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'Why I run': Terry Burian shares her Donna Marathon motivation

"I started reading up on Donna and what she did and thought, OK, I can buckle down and do this," said the runner.

JACKSONVILLE, Fla. — Staying active and healthy was a major part of Terry Burian's life.

"I loved running, I loved swimming, I loved biking, and my husband and I were very active in the triathlon community and the running community," Burian said. 

In June 2019, triple-negative breast cancer forced Burian to hang up her running shoes and put her hobby on the back burner.

“It was a complete shock to me because I have zero risk factors for breast cancer. It’s not in my family. I don’t carry the gene. I live a healthy lifestyle," Burian said.

Blindsided by the news, her friends pushed her to stay motivated. 

“Triple-negative is a tough one. It's hard to treat. It's more aggressive. It has higher reoccurrence rates," said Burian.

Burian said her Jacksonville friends shared Donna Deegan's story with her, making a life-changing impact. 

"They said she ran a half marathon during treatment, she had the same type you did, she beat it, she's doing great -- you can do what she did," Burian said.

Just like Deegan, Burian was determined to run a half marathon during treatment, and that's what she did!

“She was like an inspiration to me. So here I am thinking wow, and I started reading up on Donna and what she did and thought, OK, I can buckle down and do this," Burian said.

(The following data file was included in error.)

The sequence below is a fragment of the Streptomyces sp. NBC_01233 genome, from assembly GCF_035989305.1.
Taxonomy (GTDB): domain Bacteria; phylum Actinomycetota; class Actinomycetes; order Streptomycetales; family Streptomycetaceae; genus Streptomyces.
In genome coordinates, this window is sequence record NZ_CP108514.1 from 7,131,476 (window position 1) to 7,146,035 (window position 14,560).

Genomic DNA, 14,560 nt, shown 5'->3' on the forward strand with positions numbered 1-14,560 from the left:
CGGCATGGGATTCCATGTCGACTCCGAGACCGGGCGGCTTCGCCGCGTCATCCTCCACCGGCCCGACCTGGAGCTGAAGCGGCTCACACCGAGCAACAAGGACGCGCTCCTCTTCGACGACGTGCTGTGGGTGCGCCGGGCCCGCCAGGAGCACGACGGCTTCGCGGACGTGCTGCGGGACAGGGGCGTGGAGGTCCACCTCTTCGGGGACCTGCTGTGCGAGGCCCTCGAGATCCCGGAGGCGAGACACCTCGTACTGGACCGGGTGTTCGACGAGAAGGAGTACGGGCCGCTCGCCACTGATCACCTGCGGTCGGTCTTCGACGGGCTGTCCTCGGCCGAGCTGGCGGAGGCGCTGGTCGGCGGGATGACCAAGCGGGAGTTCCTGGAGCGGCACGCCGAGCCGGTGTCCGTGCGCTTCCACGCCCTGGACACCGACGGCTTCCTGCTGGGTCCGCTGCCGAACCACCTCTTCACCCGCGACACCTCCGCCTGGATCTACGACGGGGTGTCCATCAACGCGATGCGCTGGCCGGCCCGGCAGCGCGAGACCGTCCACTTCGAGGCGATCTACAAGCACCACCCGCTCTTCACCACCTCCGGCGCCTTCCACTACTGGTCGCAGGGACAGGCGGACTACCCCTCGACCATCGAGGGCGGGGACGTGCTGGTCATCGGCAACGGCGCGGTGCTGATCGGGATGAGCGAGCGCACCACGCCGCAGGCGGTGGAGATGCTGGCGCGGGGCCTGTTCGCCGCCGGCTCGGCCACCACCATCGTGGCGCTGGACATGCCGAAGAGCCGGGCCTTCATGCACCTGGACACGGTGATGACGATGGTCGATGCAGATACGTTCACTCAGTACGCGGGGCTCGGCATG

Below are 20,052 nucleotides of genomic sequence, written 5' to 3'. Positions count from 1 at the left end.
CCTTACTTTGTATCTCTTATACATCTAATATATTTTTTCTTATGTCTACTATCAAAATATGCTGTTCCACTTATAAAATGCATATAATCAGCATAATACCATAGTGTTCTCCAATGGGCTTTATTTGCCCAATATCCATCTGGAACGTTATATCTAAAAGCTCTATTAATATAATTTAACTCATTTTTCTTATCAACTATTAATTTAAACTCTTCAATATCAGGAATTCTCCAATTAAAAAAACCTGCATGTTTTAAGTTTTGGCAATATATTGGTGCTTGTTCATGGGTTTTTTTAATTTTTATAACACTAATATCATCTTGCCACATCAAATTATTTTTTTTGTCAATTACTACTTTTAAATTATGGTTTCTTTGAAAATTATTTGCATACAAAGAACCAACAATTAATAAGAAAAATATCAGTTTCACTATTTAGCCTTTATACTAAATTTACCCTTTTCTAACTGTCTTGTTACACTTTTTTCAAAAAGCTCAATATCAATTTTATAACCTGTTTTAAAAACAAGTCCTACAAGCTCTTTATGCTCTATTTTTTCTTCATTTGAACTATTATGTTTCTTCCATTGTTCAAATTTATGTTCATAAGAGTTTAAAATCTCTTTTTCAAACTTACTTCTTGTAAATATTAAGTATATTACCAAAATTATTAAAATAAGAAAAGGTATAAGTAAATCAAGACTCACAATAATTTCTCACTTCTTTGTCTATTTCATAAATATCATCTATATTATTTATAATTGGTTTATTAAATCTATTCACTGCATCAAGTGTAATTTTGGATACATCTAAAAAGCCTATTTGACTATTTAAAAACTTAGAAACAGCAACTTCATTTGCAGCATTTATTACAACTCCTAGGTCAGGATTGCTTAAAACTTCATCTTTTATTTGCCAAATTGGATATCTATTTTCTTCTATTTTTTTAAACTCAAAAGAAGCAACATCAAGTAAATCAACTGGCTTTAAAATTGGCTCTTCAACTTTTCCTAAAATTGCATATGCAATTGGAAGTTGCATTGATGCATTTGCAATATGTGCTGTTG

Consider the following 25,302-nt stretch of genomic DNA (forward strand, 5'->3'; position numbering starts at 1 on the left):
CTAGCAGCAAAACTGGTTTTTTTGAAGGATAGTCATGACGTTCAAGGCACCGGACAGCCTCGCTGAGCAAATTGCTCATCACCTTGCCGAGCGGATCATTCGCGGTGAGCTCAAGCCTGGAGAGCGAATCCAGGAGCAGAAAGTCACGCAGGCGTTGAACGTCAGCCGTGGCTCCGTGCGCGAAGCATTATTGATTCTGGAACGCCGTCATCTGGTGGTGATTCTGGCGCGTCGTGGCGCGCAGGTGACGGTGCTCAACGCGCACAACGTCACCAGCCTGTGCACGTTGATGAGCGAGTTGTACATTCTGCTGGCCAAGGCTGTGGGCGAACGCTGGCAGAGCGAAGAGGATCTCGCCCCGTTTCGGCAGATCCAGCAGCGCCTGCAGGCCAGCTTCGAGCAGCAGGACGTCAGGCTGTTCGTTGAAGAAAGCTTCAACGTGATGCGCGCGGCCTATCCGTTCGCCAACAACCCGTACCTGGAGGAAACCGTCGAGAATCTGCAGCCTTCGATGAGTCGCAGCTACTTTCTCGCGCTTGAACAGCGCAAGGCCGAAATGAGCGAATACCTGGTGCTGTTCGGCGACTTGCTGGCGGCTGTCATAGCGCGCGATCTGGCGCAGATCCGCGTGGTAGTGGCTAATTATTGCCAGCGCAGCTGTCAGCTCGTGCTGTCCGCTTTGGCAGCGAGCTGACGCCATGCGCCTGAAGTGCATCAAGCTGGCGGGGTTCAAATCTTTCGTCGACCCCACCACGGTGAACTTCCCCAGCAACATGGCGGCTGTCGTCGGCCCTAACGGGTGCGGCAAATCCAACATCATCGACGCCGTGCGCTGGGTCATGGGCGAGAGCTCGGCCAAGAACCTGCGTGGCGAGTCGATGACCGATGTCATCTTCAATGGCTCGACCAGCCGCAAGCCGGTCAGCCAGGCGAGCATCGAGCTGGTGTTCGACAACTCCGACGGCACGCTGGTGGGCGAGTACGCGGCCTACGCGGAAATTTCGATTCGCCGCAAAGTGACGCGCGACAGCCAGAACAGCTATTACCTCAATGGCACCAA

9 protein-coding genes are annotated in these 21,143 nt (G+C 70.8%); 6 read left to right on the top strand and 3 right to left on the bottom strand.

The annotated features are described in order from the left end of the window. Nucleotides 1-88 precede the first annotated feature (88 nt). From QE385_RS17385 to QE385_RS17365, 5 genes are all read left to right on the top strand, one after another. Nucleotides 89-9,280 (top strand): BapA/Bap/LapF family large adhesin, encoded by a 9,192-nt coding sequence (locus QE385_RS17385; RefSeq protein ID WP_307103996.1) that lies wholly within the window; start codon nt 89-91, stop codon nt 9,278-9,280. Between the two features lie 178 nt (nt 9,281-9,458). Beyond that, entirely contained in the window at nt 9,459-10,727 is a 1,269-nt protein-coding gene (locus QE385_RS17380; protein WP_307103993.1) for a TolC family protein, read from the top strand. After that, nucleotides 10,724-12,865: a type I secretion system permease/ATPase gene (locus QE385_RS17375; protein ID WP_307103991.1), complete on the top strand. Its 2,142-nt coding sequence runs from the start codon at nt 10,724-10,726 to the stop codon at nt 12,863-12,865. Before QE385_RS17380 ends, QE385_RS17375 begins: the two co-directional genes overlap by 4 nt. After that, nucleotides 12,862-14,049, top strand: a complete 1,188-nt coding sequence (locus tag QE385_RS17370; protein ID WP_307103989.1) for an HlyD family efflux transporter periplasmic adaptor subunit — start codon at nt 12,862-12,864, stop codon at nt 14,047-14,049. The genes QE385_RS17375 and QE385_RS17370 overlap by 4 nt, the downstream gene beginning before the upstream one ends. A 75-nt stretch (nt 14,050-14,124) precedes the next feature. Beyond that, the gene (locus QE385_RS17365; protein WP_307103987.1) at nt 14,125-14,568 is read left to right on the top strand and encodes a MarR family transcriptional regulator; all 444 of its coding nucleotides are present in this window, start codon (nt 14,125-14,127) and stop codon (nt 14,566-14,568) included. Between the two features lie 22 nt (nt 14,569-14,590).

Now, nearly two years since her first half marathon after being diagnosed, Burian will run Donna's Marathon.

“She has this foundation that gives so much back to things that matter, not just to me, but to other women fighting what I have. It has been a game-changer in my life,+ and so I’m really excited to go out next Sunday and do this," said Burian.

As part of her fundraising, Burian will run each mile for a friend, family member or even a stranger to honor their fight against breast cancer.

“I’m running for Susie Selma. I’m running this mile for Ann Ackerman. I’m running this mile for Debbie Whetsel, you know, and it will hit harder when I do that," said Burian. 

In addition to her running, Burian is working to help the future generation. For the next five years, Burian will undergo infusions every six months in a Mayo Clinic clinical trial for a breast cancer vaccine.

"Whether the vaccine is successful or not, science has learned something from this. My daughters and my granddaughters and any other women out there, we’re all going to be in a better position," Burian said.

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